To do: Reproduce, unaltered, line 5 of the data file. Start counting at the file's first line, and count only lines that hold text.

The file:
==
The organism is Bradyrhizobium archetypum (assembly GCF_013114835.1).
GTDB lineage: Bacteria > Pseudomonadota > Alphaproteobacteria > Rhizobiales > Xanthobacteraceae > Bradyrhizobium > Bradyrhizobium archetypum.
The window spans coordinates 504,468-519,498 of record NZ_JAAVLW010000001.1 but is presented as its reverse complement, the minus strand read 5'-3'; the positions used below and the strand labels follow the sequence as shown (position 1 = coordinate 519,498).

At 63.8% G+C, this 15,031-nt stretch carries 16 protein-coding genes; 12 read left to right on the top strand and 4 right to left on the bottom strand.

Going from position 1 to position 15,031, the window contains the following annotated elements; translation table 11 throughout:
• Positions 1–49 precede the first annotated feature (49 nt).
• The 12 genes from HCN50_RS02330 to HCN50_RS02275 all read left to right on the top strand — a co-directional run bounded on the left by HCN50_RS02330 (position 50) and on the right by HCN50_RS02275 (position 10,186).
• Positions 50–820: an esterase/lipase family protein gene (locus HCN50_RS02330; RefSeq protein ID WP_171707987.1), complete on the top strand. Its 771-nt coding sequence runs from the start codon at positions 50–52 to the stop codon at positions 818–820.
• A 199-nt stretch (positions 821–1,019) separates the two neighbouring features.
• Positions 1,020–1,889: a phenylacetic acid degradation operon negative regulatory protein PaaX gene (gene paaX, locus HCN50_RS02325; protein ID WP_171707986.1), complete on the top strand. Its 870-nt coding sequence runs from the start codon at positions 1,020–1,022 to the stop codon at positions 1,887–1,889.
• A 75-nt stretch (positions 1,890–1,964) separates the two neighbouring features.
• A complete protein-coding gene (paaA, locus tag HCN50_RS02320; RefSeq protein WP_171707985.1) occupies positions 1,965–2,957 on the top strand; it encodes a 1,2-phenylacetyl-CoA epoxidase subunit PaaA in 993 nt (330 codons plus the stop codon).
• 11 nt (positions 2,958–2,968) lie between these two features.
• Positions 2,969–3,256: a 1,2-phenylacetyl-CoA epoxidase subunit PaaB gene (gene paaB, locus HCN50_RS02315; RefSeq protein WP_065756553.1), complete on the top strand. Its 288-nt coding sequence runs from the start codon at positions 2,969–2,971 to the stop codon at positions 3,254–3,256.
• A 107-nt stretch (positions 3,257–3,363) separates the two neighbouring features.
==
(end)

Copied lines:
Going from position 1 to position 15,031, the window contains the following annotated elements; translation table 11 throughout: